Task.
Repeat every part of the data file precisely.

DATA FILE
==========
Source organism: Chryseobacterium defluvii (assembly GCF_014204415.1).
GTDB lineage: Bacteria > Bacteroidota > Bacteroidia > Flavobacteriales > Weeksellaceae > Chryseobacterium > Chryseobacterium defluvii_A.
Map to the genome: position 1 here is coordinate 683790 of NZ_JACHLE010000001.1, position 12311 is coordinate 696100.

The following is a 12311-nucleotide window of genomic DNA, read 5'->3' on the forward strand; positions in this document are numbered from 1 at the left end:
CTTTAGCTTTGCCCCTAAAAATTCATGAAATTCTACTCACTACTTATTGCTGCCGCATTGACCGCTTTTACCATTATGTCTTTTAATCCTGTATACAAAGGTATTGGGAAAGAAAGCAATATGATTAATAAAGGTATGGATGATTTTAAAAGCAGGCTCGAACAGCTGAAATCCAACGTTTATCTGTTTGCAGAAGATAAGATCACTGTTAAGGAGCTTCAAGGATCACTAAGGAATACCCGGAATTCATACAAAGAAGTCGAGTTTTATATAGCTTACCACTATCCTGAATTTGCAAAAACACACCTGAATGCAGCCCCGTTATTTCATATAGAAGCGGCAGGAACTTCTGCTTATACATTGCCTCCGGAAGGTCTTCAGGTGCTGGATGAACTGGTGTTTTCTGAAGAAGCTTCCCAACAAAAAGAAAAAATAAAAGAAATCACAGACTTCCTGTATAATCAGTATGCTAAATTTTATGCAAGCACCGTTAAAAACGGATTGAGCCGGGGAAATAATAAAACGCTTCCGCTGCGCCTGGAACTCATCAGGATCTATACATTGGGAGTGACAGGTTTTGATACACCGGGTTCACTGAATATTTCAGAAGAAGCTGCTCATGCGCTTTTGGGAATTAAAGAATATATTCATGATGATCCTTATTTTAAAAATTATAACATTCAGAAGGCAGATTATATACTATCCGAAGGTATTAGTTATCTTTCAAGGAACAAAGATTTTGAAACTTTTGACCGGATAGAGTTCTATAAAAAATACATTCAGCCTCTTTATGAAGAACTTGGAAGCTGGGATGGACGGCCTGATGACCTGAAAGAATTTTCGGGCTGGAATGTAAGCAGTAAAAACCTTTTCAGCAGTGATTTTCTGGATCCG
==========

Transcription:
Source organism: Chryseobacterium defluvii (assembly GCF_014204415.1).
GTDB lineage: Bacteria > Bacteroidota > Bacteroidia > Flavobacteriales > Weeksellaceae > Chryseobacterium > Chryseobacterium defluvii_A.
Map to the genome: position 1 here is coordinate 683790 of NZ_JACHLE010000001.1, position 12311 is coordinate 696100.

The following is a 12311-nucleotide window of genomic DNA, read 5'->3' on the forward strand; positions in this document are numbered from 1 at the left end:
CTTTAGCTTTGCCCCTAAAAATTCATGAAATTCTACTCACTACTTATTGCTGCCGCATTGACCGCTTTTACCATTATGTCTTTTAATCCTGTATACAAAGGTATTGGGAAAGAAAGCAATATGATTAATAAAGGTATGGATGATTTTAAAAGCAGGCTCGAACAGCTGAAATCCAACGTTTATCTGTTTGCAGAAGATAAGATCACTGTTAAGGAGCTTCAAGGATCACTAAGGAATACCCGGAATTCATACAAAGAAGTCGAGTTTTATATAGCTTACCACTATCCTGAATTTGCAAAAACACACCTGAATGCAGCCCCGTTATTTCATATAGAAGCGGCAGGAACTTCTGCTTATACATTGCCTCCGGAAGGTCTTCAGGTGCTGGATGAACTGGTGTTTTCTGAAGAAGCTTCCCAACAAAAAGAAAAAATAAAAGAAATCACAGACTTCCTGTATAATCAGTATGCTAAATTTTATGCAAGCACCGTTAAAAACGGATTGAGCCGGGGAAATAATAAAACGCTTCCGCTGCGCCTGGAACTCATCAGGATCTATACATTGGGAGTGACAGGTTTTGATACACCGGGTTCACTGAATATTTCAGAAGAAGCTGCTCATGCGCTTTTGGGAATTAAAGAATATATTCATGATGATCCTTATTTTAAAAATTATAACATTCAGAAGGCAGATTATATACTATCCGAAGGTATTAGTTATCTTTCAAGGAACAAAGATTTTGAAACTTTTGACCGGATAGAGTTCTATAAAAAATACATTCAGCCTCTTTATGAAGAACTTGGAAGCTGGGATGGACGGCCTGATGACCTGAAAGAATTTTCGGGCTGGAATGTAAGCAGTAAAAACCTTTTCAGCAGTGATTTTCTGGATCCG